OCC water polo welcomes new head coach

Dan Matulis brings experience and mentorship to OCC's water polo program. 

As the playoffs begin, the Orange Coast College men’s and women's water polo teams led by coach Dan Matulis have become the squads to beat.

This year, the men’s team is currently 16-7, and they finished in third place in the Orange Empire Conference championships beating Riverside 14-12 on Saturday the 6th. Its next match is Friday against Cuesta in Chula Vista for the Southern California regionals at 11:15 a.m.

The women’s team is currently 18-4. It played in the OEC championship match against Fullerton and came in second place after losing 11-7. The Pirates’ next match is TBA as to whether they continue playing in the Southern California regional playoffs. 

In 2019, before Matulis arrived, the women’s team went 4-17 and the men’s squad went 17-7. In his first season, he nearly matched the men's record and completely turned around the women’s team.

“I think for us, keys to success have been hard work – working hard on a consistent basis,” he said. “That encompasses showing up on time and holding each other accountable.” 

Attendance, accountability and academic excellence are the three most important aspects of his coaching. 

“We really work to help the athletes with time management so that they can work hard but they can also be successful academically,” Matulis said. “That's a huge one: balancing academics especially with the super quick turnaround.” 

Matilus wants to balance the student with the athlete. Coming off the year of COVID-19,  some students were given an extra year of eligibility. This gave the opportunity for some third-year students to step up and lead.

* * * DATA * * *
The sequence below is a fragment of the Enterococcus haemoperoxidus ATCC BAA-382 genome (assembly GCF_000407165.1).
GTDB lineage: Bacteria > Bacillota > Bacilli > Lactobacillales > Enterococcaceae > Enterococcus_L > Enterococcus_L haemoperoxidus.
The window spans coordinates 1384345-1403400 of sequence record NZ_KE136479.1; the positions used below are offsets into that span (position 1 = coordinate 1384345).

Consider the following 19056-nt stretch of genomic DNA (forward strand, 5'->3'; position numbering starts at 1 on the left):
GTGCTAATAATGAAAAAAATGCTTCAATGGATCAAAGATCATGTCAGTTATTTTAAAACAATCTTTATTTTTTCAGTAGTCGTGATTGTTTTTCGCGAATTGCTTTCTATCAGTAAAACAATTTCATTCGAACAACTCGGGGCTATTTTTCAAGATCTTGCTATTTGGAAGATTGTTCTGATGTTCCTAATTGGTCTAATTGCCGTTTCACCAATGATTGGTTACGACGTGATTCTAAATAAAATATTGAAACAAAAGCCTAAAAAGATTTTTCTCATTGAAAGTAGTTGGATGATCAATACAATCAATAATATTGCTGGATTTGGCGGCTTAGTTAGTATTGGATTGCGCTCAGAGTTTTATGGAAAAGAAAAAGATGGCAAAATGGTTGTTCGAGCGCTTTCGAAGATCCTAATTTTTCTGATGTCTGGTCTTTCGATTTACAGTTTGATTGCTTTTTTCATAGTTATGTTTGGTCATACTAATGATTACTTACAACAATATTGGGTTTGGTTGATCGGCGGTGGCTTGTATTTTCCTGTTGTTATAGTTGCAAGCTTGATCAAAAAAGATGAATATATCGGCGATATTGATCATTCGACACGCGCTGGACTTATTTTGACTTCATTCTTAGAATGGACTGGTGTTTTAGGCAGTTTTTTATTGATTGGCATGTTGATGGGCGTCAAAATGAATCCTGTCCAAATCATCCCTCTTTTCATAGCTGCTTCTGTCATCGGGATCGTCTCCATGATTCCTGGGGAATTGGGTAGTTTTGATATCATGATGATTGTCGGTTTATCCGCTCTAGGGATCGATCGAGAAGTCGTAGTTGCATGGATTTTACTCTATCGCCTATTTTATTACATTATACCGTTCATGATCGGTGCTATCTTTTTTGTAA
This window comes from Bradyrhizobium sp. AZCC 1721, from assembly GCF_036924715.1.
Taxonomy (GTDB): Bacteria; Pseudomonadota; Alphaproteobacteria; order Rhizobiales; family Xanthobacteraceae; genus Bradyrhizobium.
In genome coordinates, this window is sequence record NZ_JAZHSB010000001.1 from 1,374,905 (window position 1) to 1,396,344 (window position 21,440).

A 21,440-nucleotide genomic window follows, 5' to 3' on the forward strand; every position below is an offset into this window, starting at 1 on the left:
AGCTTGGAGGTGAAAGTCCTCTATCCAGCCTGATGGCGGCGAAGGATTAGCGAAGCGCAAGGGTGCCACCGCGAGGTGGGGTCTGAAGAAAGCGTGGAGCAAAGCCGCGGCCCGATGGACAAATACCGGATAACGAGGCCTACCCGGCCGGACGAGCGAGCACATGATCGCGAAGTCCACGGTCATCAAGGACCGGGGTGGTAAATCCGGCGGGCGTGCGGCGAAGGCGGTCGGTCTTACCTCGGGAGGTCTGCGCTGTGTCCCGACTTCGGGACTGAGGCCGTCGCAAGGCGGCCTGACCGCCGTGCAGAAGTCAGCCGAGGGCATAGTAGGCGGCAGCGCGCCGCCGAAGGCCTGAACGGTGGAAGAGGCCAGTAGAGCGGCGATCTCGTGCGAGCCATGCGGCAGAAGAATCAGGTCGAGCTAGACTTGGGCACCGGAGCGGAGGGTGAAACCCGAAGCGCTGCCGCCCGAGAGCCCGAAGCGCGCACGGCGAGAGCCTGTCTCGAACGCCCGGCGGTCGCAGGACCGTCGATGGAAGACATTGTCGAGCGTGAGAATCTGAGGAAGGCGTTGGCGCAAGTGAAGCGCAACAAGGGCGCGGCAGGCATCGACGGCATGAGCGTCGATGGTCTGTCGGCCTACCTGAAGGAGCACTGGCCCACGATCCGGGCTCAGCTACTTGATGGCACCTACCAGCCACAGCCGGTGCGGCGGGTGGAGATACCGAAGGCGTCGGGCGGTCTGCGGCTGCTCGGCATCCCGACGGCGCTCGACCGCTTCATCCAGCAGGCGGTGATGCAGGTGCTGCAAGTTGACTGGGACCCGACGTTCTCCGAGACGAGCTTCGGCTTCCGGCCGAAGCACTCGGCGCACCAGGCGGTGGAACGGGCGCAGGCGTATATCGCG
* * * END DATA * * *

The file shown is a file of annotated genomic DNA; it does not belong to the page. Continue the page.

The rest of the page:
“I essentially have what equates to a junior. As leaders, they've done a really awesome job,” he said. “On the men's side, Garrett Gendron is a third year. He's one of our captains and then I have a second year captain Dane Howell. The two of them have done a great job.” 

On the women’s side, Journey Werner is the only third-year player and Matulis had nothing but high praise for her. 

“This is Journey Warner's third year, she swam at a four year, then transitioned to water polo [and] then came here,” he said. “She's super mature and she's the lone captain but she's done an awesome job for us.” 

These third-year leaders for Matulis have been a factor for his success with both programs. However, they’re going to move on much like a lot of his other players. 

“I think short term goals are to just set up and really establish what Orange Coast College water polo is about – establish our identity,” he said. “We're working hard, and we have a team approach and a friendly environment where we have good communication. And if we have those things, the wins start to come.”

With his program, he wants to be able to replicate this success year after year despite losing players every one-to-two years.

“How can we take what we've done this year and how can we replicate it every year?” he said. “And then when we can do that, we can add layers onto it.”

Matulis definitely wants to see the program grow and wants his players to go play at a higher level. Matulis went to high school in Ohio where the water polo scene is smaller compared to Southern California, but he moved to play for Cal State Long Beach where he scored 169 goals in his career, the 13th most in school history. 

“I would say within a relatively short number of years we'll have quite a few players at the next level,” Matulis said. “I’m very familiar with what it takes and how to teach the athletes to be prepared to play at that level. It's just one of those things we'll have to watch with time.” 

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